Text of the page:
Theresa May
Theresa May Reuters

Prime Minister Theresa May and Israeli counterpart Binyamin Netanyahu on Thursday were preparing to celebrate the centenary of a British declaration that ultimately led to the foundation of the state of Israel.

"We are proud of our pioneering role in the creation of the state of Israel," May will say at a dinner in London to mark the date alongside Netanyahu, according to extracts released by her office.

May will also warn about a "pernicious form of anti-Semitism which uses criticism of the actions of the Israeli government as a despicable justification for questioning the very right of Israel to exist."

On the second day of his five-day visit to Britain, Netanyahu was set to meet with May in her Downing Street office and hold talks with British Foreign Secretary Boris Johnson, including on the Iran nuclear agreement.

The dinner will be attended by dignitaries including a descendant of the Balfour Declaration's author, then foreign secretary Lord Arthur Balfour who called for "a national home for the Jewish people".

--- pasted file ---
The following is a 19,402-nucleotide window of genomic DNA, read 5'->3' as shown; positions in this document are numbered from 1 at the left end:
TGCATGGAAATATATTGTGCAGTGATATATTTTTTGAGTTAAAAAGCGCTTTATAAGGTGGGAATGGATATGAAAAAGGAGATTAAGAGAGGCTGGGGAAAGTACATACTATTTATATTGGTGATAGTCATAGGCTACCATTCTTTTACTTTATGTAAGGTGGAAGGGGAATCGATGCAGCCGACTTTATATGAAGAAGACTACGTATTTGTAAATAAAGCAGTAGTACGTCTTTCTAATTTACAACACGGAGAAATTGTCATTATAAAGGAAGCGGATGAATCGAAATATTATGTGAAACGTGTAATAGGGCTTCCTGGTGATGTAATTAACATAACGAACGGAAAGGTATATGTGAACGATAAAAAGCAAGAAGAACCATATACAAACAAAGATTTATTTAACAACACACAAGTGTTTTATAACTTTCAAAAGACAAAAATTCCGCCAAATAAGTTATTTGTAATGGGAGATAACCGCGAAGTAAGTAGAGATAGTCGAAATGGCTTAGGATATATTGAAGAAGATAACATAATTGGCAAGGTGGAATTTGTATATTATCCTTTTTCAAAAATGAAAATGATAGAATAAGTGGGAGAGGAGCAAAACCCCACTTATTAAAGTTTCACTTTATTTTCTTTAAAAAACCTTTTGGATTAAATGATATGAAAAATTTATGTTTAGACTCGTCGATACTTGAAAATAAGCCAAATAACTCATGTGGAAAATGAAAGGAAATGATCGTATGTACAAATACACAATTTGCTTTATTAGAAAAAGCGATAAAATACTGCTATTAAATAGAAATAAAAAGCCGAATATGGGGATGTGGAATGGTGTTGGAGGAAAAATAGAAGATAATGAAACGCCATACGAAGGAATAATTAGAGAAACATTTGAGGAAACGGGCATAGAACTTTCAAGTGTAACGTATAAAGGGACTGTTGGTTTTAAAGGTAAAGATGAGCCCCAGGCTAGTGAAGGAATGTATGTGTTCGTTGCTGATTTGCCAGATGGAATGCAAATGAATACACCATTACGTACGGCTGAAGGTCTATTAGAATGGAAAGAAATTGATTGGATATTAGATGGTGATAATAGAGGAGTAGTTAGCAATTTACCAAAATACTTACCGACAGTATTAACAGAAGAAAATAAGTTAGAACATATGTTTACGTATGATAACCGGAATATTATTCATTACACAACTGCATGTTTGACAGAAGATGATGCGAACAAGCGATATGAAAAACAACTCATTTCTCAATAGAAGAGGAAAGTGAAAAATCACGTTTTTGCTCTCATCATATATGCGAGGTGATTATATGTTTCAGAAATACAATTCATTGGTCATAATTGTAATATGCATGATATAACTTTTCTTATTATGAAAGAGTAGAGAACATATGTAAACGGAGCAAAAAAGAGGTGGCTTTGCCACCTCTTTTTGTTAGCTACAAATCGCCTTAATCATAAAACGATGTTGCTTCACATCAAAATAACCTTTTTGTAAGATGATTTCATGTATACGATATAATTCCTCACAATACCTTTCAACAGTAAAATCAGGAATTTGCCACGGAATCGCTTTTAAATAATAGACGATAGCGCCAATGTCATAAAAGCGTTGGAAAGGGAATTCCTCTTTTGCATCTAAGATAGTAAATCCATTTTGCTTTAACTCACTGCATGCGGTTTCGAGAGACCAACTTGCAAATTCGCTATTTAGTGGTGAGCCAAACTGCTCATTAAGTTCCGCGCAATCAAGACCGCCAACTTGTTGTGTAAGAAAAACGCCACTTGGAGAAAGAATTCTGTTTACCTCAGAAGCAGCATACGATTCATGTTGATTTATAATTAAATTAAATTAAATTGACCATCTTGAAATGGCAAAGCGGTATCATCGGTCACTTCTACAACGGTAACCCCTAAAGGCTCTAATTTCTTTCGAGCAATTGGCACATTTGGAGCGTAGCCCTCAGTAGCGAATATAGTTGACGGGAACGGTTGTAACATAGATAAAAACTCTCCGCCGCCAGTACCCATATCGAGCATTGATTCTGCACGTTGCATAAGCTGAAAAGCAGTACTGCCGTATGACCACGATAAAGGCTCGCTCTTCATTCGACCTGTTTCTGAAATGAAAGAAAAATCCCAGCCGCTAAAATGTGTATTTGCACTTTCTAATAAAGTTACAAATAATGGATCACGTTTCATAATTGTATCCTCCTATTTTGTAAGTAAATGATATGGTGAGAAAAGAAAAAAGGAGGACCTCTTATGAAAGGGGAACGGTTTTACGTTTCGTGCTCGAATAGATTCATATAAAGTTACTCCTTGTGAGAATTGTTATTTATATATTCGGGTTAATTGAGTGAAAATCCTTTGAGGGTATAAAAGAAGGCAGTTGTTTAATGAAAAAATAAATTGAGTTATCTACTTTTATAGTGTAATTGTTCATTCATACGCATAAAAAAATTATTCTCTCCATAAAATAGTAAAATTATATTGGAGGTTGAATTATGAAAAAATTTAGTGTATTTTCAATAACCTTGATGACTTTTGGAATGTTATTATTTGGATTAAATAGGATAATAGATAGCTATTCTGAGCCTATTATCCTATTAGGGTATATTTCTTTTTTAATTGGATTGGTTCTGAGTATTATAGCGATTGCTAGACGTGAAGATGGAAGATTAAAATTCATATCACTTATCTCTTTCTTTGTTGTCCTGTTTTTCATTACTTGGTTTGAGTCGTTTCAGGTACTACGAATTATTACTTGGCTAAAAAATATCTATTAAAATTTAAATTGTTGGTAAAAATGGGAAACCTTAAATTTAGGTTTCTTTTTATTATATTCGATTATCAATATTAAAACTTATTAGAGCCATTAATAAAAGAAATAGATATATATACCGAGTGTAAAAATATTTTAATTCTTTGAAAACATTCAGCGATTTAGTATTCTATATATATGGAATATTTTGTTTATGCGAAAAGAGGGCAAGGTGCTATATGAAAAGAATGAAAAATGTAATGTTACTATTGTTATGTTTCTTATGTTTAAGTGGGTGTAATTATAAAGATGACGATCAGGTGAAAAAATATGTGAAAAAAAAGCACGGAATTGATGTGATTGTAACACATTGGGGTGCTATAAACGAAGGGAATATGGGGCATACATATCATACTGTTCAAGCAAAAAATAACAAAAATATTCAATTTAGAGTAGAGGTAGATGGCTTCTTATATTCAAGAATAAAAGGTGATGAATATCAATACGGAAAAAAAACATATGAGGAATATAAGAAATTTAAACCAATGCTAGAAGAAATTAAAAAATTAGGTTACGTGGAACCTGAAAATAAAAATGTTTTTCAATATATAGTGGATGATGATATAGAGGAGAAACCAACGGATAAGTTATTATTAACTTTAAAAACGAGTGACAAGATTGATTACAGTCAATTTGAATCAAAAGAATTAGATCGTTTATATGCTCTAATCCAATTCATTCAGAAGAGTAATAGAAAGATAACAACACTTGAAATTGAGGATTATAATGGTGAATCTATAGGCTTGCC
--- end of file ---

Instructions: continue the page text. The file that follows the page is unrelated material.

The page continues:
The declaration is seen as a precursor to Israel's creation in 1948.

Speaking ahead of his departure for London, Netanyahu said: "The Palestinians say that the Balfour Declaration was a tragedy. It wasn't a tragedy.

"What's been tragic is their refusal to accept this 100 years later. I hope they change their mind, because if they do they can move forward finally to making peace between our two peoples," he said.

At the dinner, May is also set to call for "a renewed resolve to support a lasting peace that is in the interests of both Israelis and Palestinians -- and in the interests of us all.

"A peace deal that must be based on a two-state solution, with a secure and prosperous Israel alongside a viable and sovereign Palestinian state."

Jeremy Corbyn, leader of the Labour main opposition, will not attend the dinner due to "other engagements" and is sending foreign affairs spokeswoman Emily Thornberry instead, the party said.

Labour has been embroiled in a number of rows over anti-Semitism under his leadership, and Corbyn himself has in the past come under fire for meeting representatives of Hezbollah and Hamas.